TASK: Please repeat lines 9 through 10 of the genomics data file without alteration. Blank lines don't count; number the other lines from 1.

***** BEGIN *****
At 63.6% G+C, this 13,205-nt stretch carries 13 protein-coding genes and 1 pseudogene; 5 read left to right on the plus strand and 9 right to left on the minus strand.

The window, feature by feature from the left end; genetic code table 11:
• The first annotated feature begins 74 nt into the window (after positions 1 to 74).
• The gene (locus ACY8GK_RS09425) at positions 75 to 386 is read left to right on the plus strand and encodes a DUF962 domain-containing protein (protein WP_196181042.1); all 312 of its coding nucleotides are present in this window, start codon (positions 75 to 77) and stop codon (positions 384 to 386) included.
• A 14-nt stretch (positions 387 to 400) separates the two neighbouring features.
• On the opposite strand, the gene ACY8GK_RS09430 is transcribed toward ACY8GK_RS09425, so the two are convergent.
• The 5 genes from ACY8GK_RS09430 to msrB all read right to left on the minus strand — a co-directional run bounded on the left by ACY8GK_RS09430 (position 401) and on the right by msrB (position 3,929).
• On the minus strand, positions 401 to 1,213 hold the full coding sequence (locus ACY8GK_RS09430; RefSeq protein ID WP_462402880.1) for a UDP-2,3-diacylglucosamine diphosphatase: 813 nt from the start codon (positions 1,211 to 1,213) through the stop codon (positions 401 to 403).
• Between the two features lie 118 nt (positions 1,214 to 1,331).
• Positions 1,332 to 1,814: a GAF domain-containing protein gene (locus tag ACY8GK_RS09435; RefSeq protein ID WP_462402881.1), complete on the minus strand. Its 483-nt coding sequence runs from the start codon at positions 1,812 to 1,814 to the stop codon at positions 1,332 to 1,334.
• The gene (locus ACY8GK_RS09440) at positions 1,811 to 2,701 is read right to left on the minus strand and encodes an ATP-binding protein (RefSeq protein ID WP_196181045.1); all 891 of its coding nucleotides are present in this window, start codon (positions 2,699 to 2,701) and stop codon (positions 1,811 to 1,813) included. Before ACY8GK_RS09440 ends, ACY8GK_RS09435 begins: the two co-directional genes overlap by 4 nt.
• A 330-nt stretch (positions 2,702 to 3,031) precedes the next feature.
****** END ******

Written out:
• Between the two features lie 118 nt (positions 1,214 to 1,331).
• Positions 1,332 to 1,814: a GAF domain-containing protein gene (locus tag ACY8GK_RS09435; RefSeq protein ID WP_462402881.1), complete on the minus strand. Its 483-nt coding sequence runs from the start codon at positions 1,812 to 1,814 to the stop codon at positions 1,332 to 1,334.